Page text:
2018-2019 Bluebonnet Award Master List

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Amina’s Voice By Hena Khan

 

“Amina’s anxieties are entirely relatable, but it’s her sweet-hearted nature that makes her such a winning protagonist.” —Entertainment Weekly

A Pakistani-American Muslim girl struggles to stay true to her family’s vibrant culture while simultaneously blending in at school after tragedy strikes her community in this sweet and moving middle grade novel from the award-winning author of It’s Ramadan, Curious George and Golden Domes and Silver Lanterns.

Amina has never been comfortable in the spotlight. She is happy just hanging out with her best friend, Soojin. Except now that she’s in middle school everything feels different. Soojin is suddenly hanging out with Emily, one of the “cool” girls in the class, and even talking about changing her name to something more “American.” Does Amina need to start changing too? Or hiding who she is to fit in? While Amina grapples with these questions, she is devastated when her local mosque is vandalized.

Amina’s Voice brings to life the joys and challenges of a young Pakistani American and highlights the many ways in which one girl’s voice can help bring a diverse community together to love and support each other.

 

Bravo! Poems About Amazing Hispanics by Margarita Engle

 

Musician, botanist, baseball player, pilot—the Latinos featured in this collection, Bravo!, come from many different countries and from many different backgrounds. Celebrate their accomplishments and their contributions to a collective history and a community that continues to evolve and thrive today!

Biographical poems include: Aida de Acosta, Arnold Rojas, Baruj Benacerraf, César Chávez, Fabiola Cabeza de Baca, Félix Varela, George Meléndez, José Martí, Juan de Miralles, Juana Briones, Julia de Burgos, Louis Agassiz Fuertes, Paulina Pedroso, Pura Belpré, Roberto Clemente, Tito Puente, Ynes Mexia, Tomás Rivera

The Bicycle Spy by Yona Zeldis McDonough

Marcel loves riding his bicycle, whether he's racing through the streets of his small town in France or making bread deliveries for his parents' bakery. He dreams of someday competing in the Tour de France, the greatest bicycle race. But ever since Germany's occupation of France began two years ago, in 1940, the race has been canceled. Now there are soldiers everywhere, interrupting Marcel's rides with checkpoints and questioning.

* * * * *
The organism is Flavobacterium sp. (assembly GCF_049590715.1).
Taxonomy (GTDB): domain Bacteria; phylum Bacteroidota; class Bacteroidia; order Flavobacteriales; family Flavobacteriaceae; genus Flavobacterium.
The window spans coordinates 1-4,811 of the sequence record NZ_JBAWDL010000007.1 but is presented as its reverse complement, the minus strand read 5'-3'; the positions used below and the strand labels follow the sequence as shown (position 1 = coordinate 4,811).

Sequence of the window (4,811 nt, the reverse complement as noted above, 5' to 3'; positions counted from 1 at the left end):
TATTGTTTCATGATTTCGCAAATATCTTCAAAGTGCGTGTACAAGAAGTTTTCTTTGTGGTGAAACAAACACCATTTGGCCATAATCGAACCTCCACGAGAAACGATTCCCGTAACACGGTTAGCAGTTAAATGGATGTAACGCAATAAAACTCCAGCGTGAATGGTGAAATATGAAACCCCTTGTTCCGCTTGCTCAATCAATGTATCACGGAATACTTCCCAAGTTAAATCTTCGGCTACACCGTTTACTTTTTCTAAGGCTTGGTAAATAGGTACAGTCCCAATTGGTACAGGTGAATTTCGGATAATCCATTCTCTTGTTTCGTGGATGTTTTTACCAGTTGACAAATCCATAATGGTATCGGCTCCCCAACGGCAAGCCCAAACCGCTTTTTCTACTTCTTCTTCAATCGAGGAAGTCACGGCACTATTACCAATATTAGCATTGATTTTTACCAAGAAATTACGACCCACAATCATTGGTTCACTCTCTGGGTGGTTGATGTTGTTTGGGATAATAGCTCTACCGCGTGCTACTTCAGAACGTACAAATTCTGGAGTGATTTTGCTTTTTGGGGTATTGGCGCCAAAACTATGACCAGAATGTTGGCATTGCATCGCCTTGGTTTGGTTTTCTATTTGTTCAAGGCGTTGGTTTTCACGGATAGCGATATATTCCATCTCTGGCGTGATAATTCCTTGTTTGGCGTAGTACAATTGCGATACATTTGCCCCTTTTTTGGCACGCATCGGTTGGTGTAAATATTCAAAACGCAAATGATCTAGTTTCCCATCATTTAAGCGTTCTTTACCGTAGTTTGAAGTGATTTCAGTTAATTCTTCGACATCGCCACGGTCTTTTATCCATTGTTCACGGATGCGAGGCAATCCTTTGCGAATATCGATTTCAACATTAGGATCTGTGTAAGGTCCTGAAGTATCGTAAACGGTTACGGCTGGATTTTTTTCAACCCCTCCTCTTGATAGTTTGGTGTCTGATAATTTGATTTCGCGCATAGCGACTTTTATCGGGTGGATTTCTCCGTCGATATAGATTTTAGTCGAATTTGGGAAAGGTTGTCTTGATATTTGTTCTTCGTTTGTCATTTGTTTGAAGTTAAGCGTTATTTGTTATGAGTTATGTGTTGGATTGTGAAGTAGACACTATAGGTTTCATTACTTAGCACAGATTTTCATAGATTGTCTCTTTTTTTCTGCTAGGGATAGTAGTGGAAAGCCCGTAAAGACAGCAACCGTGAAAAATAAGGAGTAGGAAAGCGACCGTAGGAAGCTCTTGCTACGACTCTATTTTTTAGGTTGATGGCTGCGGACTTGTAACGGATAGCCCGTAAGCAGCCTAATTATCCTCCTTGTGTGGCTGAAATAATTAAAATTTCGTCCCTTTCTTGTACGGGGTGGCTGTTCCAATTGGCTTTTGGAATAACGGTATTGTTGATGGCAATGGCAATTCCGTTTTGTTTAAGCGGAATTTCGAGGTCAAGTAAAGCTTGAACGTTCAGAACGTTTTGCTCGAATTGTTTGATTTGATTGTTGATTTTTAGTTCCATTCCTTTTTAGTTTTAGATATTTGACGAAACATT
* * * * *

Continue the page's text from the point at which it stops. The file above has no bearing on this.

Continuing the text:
Then Marcel learns two big secrets, and he realizes there are worse things about the war than a canceled race. When he later discovers that his friend's entire family is in imminent danger, Marcel knows he can help, but it will involve taking a risky bicycle ride to pass along covert information. And when nothing ends up going according to plan, it's up to him to keep pedaling and think quickly, because his friend, her family, and his own future hang in the balance.

Chef Roy Choi and the Street Food Remix by Jacqueline Briggs Martin and June Jo Lee 

 

Chef Roy Choi calls himself a "street cook."
He wants outsiders, low-riders,
kids, teens, shufflers and skateboarders,
to have food cooked with care, with love,
with sohn maash.
"Sohn maash" is the flavors in our fingertips. It is the love and cooking talent that Korean mothers and grandmothers mix into their handmade foods. For Chef Roy Choi, food means love. It also means culture, not only of Korea where he was born, but the many cultures that make up the streets of Los Angeles, where he was raised. So remixing food from the streets, just like good music—and serving it up from a truck—is true to L.A. food culture. People smiled and talked as they waited in line. Won't you join him as he makes good food smiles?
Jacqueline Briggs Martin, author of the Caldecott Medal winner, Snowflake Bentley as well as Farmer Will Allen and the Growing Table, and Alice Waters and the Trip to Deliciouscontinues her Food Heroes series with Chef Roy Choi on people who change what and how we eat. Together with food ethnographer June Jo Lee and internationally renowned graffiti artist Man One, they bring an exuberant celebration of street food and street art.

Garvey’s Choice by Nikki Grimes

 

Garvey’s father has always wanted Garvey to be athletic, but Garvey is interested in astronomy, science fiction, reading—anything but sports. Feeling like a failure, he comforts himself with food. Garvey is kind, funny, smart, a loyal friend, and he is also overweight, teased by bullies, and lonely.

When his only friend encourages him to join the school chorus, Garvey’s life changes. The chorus finds a new soloist in Garvey and, through chorus, Garvey finds a way to accept himself, and a way to finally reach his distant father—by speaking the language of music instead of the language of sports.

Grand Canyon by Jason Chin 

 

Rivers wind through earth, cutting down and eroding the soil for millions of years, creating a cavity in the ground 277 miles long, 18 miles wide, and more than a mile deep known as the Grand Canyon.

 

Home to an astonishing variety of plants and animals that have lived and evolved within its walls for millennia, the Grand Canyon is much more than just a hole in the ground.

Follow a father and daughter as they make their way through the cavernous wonder, discovering life both present and past.

 

Weave in and out of time as perfectly placed die cuts show you that a fossil today was a creature much long ago, perhaps in a completely different environment. Complete with a spectacular double gatefold, an intricate map and extensive back matter.


 

Grandpa’s Hal-La-Loo-Ya Hambone by Joe Hayes

Kids today grow up knowing all about recycling. But when Joe Hayes was a kid, recycling hadn't been invented. Money was so tight for his family that they had to be inventive about reusing everything. And when the family splurged for a fat hambone to flavor their beans, Joe's mother was determined to make it last as long as possible.